Fear Of The Dark review by Iron Maiden

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  • Released: May 11, 1992
  • Sound: 9
  • Lyrics: 9
  • Overall Impression: 9
  • Reviewer's score: 9 Superb
  • Users' score: 7.5 (76 votes)
Iron Maiden: Fear Of The Dark
3

Sound — 9
A true Maiden album for even non-Maiden fans, and a more than adequate followup to 1990's half-flop "No Prayer for the Dying", 1992's "Fear of the Dark" delivers quite well, even though it foreshadows Bruce Dickinson's departure from the band. Whereas NPftD had its bad or just average tracks, FotD follows a more consistent formula. With 12 tracks (2 more than its predecessor), there will obviously be bad ones, but as a whole FotD is much, much better than NPFTD. The production value on the album appears to be much more professional and just entertaining than NPftD. Containing some of the band's catchiest--albeit not exactly their best--material, tracks like "Be Quick or be Dead", "Afraid to Shoot Strangers", "The Apparition", "Weekend Warrior", and the epic title track/album closer keep the listener entertained from start to finish. Though guitarist Adrian Smith has been gone since "Seventh Son of a Seventh Son", Dave Murray and sophomore newcomer Janick Gers manage to muster up some incredible guitar work. "Be Quick or be Dead" has, in my opinion, one of Maiden's greatest guitar riffs; with two incredible solos to boot. "Chains of Misery" has some incredibly complex yet pleasing guitar work as well. "Weekend Warrior" serves up probably the best harmonizing riff on the entire album, and the rest of the song is equally as great. "Fear of the Dark" is monumental in its own right, so really nothing bad can be said about it.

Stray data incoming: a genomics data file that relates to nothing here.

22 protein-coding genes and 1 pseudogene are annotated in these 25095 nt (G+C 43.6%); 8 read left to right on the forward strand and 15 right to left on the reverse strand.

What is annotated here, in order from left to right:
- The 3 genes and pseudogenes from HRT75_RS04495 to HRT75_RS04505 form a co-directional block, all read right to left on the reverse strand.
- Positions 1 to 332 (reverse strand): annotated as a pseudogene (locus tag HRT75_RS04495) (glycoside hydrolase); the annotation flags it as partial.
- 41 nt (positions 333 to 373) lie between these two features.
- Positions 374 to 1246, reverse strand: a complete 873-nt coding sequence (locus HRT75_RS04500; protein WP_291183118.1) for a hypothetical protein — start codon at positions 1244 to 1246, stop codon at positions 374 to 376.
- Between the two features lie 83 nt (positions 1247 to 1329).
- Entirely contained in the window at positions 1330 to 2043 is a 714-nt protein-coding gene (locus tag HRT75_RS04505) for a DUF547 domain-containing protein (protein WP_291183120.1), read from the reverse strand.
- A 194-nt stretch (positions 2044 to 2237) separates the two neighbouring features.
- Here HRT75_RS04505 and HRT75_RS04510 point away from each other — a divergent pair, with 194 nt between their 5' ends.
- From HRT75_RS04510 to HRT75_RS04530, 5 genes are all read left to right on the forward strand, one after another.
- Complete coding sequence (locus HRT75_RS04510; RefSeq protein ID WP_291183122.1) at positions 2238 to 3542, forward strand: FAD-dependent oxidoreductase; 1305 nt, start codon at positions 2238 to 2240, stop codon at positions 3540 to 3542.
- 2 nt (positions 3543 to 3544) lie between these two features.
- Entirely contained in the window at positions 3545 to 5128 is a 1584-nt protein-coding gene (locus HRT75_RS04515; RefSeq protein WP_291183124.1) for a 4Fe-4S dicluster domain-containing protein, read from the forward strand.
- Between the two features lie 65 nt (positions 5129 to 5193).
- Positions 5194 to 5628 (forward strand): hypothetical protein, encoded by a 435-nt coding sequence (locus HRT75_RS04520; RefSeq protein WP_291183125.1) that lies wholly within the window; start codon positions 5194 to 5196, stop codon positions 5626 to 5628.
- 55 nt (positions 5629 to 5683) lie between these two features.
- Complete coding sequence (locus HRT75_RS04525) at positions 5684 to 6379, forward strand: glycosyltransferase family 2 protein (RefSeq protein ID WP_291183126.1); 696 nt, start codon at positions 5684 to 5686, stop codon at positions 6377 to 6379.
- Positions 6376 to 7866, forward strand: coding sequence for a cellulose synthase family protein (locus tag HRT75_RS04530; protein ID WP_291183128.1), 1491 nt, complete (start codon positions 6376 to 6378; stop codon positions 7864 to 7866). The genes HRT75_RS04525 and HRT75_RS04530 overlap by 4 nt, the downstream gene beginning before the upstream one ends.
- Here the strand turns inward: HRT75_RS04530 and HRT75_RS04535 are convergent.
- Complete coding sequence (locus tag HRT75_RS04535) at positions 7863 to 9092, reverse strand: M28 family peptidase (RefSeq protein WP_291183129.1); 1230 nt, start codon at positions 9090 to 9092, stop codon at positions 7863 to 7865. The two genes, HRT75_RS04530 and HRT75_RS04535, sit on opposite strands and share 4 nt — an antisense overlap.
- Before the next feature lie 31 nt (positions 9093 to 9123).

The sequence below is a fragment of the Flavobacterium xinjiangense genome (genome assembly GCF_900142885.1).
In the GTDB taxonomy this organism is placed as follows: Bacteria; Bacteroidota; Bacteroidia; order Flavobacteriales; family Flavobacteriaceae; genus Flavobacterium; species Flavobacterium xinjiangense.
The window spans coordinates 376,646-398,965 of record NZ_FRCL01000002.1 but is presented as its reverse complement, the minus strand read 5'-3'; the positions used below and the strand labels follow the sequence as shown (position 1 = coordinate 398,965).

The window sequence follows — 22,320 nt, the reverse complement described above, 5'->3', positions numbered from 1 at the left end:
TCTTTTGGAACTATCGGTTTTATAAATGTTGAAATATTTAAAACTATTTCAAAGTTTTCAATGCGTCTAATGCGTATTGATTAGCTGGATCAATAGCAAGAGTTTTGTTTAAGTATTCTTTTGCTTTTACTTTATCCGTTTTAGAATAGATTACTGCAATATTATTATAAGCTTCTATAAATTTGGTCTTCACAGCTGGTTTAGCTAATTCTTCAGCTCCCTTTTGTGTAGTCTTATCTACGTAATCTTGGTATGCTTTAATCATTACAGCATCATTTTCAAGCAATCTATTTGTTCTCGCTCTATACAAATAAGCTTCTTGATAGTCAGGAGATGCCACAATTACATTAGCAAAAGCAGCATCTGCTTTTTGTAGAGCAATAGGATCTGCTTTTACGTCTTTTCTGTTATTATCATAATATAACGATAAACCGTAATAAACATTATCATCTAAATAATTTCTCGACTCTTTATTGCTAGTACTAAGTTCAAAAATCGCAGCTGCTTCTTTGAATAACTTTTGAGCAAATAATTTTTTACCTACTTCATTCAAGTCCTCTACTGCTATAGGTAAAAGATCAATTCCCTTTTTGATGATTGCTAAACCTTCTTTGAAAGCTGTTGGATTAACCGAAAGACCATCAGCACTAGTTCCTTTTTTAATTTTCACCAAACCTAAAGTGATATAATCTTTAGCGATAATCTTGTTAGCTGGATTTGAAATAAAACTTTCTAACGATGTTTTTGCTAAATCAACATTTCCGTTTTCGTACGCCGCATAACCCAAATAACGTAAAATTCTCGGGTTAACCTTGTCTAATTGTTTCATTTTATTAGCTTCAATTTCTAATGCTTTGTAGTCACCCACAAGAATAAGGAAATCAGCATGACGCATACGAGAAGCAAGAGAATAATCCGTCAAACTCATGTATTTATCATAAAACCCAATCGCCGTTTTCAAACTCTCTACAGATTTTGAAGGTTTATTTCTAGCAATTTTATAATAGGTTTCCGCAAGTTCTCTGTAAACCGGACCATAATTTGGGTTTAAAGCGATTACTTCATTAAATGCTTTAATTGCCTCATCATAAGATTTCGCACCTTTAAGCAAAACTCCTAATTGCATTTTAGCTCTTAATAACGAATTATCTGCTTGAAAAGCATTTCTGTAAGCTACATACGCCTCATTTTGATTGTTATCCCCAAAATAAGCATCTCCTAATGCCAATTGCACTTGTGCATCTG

Lyrics — 9
Lyrically, I believe this album surpasses NPftD. "The Apparition", though some consider it to be a weak track, has some incredibly deep lyrics of about (in a nutshell) a ghost coming to talk to you and giving you advice on how to live your life; the phantom, who has obviously already lived before, seems to know many of life's secrets. "Fear of the Dark" has some "Deja Vu"-esque lyrics that talk about what happens when you're alone at night, afaid of the dark. Bruce is basically singing "Have you ever..." or something along those lines, and most of the time, it's true. "Have you run your fingers down the wall, have you felt your neck skin crawl, when you're searching for the light?" In many cases, you'll find yourself nodding and going, "Hey, yeah, I DO do that!" "Afraid to Shoot Strangers" is a wonderful, near-ballad song revolving around the Gulf War, with touching and emotional lyrics. As a whole, the lyrics on this album really can't measure up to, say, anything from "Powerslave" or even "Piece of Mind", but they're still awesome when you compare it to its partially crappy predecessor.

Overall Impression — 9
Overall, I feel "Fear of the Dark" is a much more return to the classic Maiden sound of 8 years before, and although it's not particularly my favorite, it still has some awesome Maiden songs. If you have a lot of the band's earlier stuff and are into that, then I suggest getting this album. It's definitely not a disappointment.

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